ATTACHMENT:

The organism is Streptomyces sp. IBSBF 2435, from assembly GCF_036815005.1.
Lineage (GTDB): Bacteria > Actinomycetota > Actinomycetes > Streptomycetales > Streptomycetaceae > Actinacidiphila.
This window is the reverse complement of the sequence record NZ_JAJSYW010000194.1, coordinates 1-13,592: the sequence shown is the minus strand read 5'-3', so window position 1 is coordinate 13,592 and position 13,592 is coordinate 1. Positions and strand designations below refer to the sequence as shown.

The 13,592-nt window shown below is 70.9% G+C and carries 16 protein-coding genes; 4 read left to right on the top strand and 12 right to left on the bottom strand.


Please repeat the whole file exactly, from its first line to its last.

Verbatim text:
The organism is Streptomyces sp. IBSBF 2435, from assembly GCF_036815005.1.
Lineage (GTDB): Bacteria > Actinomycetota > Actinomycetes > Streptomycetales > Streptomycetaceae > Actinacidiphila.
This window is the reverse complement of the sequence record NZ_JAJSYW010000194.1, coordinates 1-13,592: the sequence shown is the minus strand read 5'-3', so window position 1 is coordinate 13,592 and position 13,592 is coordinate 1. Positions and strand designations below refer to the sequence as shown.

The 13,592-nt window shown below is 70.9% G+C and carries 16 protein-coding genes; 4 read left to right on the top strand and 12 right to left on the bottom strand.